You’re picking up your child from their daycare classroom, and boom, you’re greeted with a warning sign that says, “There have been three cases of Hand, Foot, and Mouth Disease reported in this classroom…” followed by a list of preventative measures. Hand, Foot, and Mouth? Just the name of the disease alone makes you cringe, but what actually is it? Is it serious? Should you be worried?
What You Need to Know About Hand, Foot, and Mouth Disease
Hand, Foot, and Mouth Disease is an illness caused by a virus called enterovirus, which can be spread through contact with saliva, spit, nasal mucus, blister fluid, and feces. It’s most common in children but can also occur in adults. Because little children aren’t yet capable of maintaining their hygiene sufficiently, like wiping their nose or washing their hands consistently and thoroughly, the disease is commonly found in childcare centers.
What are the Symptoms?
The symptoms can be mild and your child may not complain at all of feeling ill. In more severe cases, your child may appear tired or complain of a sore throat. Fevers between 101-103°F sometimes accompany the illness. Sores or blisters on the hands, feet, inside or on the mouth, or on the buttocks and legs may appear a day or two later. They may or may not be painful, and they may break open and crust over.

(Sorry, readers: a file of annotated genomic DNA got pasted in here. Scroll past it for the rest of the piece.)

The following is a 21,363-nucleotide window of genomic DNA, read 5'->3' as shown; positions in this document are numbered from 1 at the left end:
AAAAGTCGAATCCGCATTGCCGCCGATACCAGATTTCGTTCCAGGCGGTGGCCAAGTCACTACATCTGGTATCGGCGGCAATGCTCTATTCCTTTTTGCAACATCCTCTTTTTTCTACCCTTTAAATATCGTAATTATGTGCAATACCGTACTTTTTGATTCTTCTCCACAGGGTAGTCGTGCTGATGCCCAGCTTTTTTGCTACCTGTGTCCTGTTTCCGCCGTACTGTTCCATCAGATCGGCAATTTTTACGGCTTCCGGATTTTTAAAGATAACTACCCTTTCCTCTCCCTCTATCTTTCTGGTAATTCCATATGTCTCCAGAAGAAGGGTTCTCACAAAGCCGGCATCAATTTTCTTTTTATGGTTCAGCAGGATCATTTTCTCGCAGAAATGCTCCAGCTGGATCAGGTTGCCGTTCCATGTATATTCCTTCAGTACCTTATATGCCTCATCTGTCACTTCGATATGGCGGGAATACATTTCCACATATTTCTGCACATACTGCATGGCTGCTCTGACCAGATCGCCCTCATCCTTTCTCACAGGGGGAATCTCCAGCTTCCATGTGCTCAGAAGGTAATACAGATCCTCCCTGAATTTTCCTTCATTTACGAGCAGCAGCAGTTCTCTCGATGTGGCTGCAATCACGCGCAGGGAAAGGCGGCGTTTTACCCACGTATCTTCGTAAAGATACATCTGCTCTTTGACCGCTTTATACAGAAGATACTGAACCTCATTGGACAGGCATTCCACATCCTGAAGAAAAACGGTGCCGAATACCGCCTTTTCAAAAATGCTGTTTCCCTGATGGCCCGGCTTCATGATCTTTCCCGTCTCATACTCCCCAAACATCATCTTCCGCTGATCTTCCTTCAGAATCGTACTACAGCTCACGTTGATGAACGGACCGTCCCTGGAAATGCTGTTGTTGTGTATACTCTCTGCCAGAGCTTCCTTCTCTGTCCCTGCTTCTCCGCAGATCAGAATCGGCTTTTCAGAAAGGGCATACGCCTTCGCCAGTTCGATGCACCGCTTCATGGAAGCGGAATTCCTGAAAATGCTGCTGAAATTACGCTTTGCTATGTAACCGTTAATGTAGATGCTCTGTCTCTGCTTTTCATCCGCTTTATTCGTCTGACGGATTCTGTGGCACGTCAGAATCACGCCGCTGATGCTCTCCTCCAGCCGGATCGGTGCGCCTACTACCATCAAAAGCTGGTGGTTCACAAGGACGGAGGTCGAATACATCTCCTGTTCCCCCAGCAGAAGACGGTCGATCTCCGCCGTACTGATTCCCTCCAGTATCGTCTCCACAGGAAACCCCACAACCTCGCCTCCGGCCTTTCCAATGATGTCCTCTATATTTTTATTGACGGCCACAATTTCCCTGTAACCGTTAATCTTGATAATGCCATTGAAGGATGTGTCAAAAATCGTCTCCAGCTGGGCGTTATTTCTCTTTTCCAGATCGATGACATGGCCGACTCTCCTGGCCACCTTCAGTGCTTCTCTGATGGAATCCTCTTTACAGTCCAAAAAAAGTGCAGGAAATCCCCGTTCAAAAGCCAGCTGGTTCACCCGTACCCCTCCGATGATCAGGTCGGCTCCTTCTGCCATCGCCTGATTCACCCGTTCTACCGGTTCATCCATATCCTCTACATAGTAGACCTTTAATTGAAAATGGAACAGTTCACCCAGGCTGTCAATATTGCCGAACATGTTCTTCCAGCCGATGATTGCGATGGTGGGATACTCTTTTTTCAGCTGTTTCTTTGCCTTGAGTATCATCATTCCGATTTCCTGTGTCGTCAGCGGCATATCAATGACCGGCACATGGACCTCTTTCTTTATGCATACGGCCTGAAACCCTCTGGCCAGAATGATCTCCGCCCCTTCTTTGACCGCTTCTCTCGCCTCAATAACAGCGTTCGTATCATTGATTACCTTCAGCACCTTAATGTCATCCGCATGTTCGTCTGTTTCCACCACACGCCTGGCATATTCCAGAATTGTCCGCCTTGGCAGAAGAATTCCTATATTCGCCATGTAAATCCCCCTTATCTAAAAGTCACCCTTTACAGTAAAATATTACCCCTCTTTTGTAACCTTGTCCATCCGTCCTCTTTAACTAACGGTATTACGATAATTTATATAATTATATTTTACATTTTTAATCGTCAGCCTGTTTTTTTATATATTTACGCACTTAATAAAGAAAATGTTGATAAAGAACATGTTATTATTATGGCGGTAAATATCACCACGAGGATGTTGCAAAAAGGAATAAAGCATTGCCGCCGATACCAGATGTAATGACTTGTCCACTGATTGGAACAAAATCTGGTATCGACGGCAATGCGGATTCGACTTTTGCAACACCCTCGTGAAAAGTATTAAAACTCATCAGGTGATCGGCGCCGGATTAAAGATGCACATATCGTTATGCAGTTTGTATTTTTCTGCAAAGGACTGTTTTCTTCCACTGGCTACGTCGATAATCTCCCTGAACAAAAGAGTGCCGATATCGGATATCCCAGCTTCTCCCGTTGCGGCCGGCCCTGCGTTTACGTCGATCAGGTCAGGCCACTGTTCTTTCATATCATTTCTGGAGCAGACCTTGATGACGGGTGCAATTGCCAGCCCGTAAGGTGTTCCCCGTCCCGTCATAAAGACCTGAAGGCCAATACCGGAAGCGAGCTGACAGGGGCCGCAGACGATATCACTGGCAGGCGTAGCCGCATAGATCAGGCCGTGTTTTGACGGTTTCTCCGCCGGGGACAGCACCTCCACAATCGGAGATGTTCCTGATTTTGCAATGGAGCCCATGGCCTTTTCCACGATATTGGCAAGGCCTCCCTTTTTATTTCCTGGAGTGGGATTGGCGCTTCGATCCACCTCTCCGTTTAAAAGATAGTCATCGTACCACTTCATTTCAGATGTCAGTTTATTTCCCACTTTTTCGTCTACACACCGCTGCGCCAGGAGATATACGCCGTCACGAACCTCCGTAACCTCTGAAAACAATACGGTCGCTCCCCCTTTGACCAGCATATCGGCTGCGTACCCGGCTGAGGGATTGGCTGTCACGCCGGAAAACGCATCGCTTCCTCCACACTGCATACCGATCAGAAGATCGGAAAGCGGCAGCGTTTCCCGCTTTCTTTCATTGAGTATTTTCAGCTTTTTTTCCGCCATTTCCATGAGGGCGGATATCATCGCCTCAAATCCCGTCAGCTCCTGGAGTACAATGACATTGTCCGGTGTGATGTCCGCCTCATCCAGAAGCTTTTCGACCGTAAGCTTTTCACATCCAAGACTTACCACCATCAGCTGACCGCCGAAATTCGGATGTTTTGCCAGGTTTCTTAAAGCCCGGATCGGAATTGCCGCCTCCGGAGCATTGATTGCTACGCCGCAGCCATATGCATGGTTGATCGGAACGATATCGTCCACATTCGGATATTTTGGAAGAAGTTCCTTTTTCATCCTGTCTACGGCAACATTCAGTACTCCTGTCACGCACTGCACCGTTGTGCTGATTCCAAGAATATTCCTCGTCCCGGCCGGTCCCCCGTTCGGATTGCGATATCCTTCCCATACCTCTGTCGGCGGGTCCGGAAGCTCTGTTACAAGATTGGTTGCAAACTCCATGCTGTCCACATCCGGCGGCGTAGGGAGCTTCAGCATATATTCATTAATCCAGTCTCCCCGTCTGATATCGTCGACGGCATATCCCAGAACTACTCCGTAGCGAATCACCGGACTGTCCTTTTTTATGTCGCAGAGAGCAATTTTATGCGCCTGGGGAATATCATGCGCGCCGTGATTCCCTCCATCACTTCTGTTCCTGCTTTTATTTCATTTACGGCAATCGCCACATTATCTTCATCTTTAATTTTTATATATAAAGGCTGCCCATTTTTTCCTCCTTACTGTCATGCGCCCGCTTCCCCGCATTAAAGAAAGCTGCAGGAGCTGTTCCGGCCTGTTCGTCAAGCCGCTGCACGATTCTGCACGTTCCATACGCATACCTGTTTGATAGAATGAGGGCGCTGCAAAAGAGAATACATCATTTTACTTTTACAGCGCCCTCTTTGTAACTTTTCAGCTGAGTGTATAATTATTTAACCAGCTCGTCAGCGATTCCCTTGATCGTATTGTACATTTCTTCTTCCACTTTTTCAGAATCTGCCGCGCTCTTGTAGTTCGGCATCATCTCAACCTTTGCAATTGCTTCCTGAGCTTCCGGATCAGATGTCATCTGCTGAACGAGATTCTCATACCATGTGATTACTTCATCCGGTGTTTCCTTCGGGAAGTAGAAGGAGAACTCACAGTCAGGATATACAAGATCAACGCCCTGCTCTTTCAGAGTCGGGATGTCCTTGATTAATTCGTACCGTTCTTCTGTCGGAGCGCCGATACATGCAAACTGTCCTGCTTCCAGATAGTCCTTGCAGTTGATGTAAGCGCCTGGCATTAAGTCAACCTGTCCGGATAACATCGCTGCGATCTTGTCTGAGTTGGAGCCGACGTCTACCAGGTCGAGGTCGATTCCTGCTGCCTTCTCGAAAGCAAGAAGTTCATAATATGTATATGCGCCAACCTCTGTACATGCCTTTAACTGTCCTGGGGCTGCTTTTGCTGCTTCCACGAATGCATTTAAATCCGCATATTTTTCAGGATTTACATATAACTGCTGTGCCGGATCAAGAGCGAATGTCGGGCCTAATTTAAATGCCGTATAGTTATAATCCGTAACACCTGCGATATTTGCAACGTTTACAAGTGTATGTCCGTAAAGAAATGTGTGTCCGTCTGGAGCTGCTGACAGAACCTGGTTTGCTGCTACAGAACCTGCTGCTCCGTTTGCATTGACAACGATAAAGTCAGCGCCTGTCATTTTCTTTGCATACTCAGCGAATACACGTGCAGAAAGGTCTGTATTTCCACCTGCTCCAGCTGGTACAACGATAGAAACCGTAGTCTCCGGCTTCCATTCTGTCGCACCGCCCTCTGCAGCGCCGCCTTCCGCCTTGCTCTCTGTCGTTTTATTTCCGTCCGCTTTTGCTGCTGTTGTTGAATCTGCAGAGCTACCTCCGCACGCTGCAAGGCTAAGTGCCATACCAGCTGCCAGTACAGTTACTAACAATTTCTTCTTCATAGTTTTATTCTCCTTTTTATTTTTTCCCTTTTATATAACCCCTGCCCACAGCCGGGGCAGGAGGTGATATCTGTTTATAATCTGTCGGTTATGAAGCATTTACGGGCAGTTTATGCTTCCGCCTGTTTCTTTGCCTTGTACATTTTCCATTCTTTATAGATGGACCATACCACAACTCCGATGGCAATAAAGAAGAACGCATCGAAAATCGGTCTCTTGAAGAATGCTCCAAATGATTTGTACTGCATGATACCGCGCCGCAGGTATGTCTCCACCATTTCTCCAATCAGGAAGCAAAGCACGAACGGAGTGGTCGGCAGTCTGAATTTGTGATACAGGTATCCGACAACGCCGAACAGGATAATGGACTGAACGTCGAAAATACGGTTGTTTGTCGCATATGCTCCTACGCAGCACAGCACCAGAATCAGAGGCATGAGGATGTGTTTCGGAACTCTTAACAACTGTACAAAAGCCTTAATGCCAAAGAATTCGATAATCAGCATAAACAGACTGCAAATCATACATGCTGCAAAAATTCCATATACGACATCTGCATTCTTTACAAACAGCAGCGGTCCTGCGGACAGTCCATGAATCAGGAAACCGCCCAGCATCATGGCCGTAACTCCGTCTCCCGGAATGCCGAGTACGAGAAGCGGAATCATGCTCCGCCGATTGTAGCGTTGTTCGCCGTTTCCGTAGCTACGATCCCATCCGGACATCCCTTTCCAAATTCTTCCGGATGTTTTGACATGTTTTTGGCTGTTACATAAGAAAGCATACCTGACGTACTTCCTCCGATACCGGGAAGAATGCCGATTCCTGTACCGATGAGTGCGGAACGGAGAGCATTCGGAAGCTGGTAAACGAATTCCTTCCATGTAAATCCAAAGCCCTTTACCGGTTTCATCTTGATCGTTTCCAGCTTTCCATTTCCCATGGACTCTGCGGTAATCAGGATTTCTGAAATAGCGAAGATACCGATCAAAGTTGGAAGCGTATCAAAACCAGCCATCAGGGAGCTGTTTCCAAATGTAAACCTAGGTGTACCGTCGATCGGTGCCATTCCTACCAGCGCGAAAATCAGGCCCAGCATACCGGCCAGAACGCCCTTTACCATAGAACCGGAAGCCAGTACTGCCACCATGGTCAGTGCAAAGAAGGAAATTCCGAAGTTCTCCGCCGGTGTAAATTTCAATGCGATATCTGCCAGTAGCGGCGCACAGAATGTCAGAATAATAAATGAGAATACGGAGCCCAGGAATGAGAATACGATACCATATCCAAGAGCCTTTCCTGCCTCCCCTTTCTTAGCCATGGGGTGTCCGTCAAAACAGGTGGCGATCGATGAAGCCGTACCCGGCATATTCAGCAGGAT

How Long Does the Condition Last?
The sores and blisters usually go away in a week or so. Overall, the illness typically lasts for just a week.
How to Keep Your Child from Getting Infected:
Hand, Foot, and Mouth disease is highly contagious, so your child’s school should require that infected children stay home until they’re cleared by a doctor. If your child is the one infected, you should limit their exposure to others while they’re still showing symptoms. Wash hands often with soap and water, especially after using the toilet. Use hand sanitizer frequently. Clean surfaces and toys. Avoid sharing utensils and dishes.